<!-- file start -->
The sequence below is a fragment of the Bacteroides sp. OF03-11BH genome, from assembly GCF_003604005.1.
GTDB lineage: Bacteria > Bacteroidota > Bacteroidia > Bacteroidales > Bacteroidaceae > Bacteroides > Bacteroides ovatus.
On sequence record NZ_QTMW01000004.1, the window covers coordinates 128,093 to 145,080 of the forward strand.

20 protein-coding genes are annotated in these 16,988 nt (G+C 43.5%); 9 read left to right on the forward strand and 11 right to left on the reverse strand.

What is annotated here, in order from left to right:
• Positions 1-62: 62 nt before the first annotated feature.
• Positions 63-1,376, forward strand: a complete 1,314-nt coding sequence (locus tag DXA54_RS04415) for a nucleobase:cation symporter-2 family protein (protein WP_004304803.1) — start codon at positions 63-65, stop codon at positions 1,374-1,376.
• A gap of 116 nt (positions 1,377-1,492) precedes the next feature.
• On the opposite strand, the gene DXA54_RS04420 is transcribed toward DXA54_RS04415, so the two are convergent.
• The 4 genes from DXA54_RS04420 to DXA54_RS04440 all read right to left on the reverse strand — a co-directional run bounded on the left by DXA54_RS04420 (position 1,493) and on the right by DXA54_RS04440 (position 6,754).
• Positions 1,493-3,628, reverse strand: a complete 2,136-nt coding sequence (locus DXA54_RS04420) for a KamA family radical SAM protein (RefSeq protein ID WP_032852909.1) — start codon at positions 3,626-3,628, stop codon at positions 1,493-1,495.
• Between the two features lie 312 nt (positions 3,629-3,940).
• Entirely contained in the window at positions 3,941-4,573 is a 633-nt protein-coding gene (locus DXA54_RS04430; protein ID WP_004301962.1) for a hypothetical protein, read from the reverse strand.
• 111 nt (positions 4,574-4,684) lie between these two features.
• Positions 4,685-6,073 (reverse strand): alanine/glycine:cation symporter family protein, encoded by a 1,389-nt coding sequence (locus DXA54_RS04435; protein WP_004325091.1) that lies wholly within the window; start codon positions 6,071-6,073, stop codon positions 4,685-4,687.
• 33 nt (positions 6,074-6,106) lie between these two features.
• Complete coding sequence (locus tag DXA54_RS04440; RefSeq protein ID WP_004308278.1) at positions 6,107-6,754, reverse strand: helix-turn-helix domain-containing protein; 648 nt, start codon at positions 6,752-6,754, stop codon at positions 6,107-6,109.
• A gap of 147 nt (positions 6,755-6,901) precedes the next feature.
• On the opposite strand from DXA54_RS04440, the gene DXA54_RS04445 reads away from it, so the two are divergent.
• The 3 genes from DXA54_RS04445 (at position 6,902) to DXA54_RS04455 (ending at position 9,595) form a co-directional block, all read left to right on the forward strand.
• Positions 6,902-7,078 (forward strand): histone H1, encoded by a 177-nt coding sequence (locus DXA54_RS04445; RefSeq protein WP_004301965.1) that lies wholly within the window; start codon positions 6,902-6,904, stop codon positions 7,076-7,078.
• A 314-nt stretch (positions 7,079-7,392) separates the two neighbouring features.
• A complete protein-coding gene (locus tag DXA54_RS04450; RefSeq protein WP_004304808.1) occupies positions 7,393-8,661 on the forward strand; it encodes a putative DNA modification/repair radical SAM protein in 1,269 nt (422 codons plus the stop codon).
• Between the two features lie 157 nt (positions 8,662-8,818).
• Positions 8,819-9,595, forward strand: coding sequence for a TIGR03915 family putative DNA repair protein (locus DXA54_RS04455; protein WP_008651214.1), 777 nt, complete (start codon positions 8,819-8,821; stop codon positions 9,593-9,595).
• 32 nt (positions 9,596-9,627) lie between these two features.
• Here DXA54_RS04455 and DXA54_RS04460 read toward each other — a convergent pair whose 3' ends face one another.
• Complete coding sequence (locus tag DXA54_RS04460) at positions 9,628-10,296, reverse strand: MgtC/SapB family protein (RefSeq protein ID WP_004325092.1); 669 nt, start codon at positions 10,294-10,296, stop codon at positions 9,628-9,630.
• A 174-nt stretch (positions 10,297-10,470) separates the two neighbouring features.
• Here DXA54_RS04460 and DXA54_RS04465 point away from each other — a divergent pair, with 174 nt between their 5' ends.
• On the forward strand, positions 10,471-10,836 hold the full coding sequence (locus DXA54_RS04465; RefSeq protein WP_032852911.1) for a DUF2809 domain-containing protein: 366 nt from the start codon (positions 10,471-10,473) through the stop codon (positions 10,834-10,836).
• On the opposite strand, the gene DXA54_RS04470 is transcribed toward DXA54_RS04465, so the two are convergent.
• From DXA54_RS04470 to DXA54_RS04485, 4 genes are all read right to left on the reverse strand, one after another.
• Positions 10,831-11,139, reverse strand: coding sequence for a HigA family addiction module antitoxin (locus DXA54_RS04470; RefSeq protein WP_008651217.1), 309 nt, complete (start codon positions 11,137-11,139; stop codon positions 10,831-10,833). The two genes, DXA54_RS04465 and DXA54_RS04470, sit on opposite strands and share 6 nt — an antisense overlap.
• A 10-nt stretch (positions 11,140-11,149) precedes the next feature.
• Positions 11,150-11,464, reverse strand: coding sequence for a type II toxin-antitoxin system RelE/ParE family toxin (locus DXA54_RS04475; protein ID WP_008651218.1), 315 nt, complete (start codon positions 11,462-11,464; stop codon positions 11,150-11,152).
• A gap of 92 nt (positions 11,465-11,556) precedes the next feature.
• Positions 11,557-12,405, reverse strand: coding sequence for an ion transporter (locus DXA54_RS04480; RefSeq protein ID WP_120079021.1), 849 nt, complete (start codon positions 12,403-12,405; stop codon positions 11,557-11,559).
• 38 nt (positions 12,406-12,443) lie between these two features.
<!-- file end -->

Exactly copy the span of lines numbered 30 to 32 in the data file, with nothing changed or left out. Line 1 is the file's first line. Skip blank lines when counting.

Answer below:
• Here DXA54_RS04460 and DXA54_RS04465 point away from each other — a divergent pair, with 174 nt between their 5' ends.
• On the forward strand, positions 10,471-10,836 hold the full coding sequence (locus DXA54_RS04465; RefSeq protein WP_032852911.1) for a DUF2809 domain-containing protein: 366 nt from the start codon (positions 10,471-10,473) through the stop codon (positions 10,834-10,836).
• On the opposite strand, the gene DXA54_RS04470 is transcribed toward DXA54_RS04465, so the two are convergent.